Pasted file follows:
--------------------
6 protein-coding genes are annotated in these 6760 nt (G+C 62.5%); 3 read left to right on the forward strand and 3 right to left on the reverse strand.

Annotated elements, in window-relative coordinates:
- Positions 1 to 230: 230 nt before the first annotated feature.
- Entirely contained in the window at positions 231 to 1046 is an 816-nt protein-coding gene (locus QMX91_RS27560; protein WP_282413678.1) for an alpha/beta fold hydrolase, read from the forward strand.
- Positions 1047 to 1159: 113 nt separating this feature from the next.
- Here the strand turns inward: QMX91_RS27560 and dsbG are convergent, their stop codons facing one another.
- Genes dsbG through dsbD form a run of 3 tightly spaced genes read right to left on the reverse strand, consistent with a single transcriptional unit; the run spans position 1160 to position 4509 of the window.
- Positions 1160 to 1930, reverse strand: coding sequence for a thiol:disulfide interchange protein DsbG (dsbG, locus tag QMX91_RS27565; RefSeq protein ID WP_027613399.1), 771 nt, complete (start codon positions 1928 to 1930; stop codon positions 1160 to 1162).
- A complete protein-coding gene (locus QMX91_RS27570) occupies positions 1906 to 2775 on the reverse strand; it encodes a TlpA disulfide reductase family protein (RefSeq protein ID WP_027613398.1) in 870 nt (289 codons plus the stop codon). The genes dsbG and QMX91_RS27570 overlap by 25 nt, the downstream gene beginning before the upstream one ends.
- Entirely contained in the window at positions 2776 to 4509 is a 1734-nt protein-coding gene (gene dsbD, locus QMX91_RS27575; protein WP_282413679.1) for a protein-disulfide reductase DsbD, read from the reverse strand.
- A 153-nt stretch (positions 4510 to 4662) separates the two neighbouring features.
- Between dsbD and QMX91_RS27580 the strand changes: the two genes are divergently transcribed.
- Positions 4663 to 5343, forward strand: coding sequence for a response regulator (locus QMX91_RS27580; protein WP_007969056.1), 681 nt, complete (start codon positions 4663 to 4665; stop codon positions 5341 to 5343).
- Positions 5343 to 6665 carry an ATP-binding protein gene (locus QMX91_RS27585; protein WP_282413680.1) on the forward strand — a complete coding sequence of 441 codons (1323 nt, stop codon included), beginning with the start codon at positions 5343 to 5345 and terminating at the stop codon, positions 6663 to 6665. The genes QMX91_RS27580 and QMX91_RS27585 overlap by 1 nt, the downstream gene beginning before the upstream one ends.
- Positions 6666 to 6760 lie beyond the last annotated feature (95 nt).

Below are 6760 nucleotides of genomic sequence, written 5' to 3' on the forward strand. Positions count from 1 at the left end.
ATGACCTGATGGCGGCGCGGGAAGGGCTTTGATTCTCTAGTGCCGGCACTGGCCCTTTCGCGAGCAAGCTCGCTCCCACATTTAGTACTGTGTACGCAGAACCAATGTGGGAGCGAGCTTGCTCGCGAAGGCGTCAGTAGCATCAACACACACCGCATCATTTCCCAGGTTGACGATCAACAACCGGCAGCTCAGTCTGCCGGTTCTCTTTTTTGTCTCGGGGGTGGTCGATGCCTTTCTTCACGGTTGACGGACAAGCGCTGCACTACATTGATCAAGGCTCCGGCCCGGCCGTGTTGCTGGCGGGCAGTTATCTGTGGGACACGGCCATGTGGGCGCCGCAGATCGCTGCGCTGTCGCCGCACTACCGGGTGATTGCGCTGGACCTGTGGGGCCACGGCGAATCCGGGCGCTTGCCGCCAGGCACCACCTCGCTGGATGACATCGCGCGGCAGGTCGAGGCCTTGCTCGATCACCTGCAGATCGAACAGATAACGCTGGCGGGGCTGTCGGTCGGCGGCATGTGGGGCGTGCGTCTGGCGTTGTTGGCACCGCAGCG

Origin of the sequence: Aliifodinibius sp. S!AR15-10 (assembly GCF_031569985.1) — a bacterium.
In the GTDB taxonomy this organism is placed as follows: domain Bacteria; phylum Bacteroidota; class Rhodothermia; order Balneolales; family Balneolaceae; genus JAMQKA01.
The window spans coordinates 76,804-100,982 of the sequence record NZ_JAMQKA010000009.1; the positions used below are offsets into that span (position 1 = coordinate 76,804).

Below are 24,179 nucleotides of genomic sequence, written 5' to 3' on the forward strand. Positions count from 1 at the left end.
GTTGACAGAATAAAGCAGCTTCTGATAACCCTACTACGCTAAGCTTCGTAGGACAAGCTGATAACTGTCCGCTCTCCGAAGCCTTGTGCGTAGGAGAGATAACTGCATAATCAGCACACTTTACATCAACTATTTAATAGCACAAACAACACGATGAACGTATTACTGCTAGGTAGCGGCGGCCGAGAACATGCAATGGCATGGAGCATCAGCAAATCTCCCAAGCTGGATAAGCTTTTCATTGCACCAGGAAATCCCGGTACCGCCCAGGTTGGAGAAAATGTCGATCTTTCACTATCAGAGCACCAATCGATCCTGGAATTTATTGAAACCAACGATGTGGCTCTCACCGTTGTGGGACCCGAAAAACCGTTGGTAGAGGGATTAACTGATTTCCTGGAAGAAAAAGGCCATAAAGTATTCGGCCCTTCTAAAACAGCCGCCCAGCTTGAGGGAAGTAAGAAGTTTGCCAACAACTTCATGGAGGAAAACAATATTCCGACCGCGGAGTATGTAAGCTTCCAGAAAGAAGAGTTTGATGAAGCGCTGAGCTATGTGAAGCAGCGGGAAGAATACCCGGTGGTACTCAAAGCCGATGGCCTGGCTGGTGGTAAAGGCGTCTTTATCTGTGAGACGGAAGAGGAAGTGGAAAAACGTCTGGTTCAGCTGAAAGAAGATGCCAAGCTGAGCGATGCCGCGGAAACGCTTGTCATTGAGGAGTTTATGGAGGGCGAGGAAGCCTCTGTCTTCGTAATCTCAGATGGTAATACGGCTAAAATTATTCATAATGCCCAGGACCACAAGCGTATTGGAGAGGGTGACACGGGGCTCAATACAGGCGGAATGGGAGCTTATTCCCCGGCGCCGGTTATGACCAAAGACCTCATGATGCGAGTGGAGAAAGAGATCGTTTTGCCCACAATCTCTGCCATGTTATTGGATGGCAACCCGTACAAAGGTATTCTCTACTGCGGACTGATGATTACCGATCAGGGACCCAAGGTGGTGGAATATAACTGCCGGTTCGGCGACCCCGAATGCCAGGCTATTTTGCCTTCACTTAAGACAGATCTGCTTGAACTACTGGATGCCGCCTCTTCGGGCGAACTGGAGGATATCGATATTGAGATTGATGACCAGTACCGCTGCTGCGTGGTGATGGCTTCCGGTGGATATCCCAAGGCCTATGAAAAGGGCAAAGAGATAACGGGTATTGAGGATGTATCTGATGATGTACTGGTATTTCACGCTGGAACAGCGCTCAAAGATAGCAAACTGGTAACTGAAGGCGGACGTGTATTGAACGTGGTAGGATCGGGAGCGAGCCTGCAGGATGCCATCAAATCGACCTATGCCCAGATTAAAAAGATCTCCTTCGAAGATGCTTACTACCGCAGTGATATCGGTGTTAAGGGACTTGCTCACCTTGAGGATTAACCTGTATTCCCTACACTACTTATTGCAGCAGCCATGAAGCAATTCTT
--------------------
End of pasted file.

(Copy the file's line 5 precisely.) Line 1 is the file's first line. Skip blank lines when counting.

- Positions 1047 to 1159: 113 nt separating this feature from the next.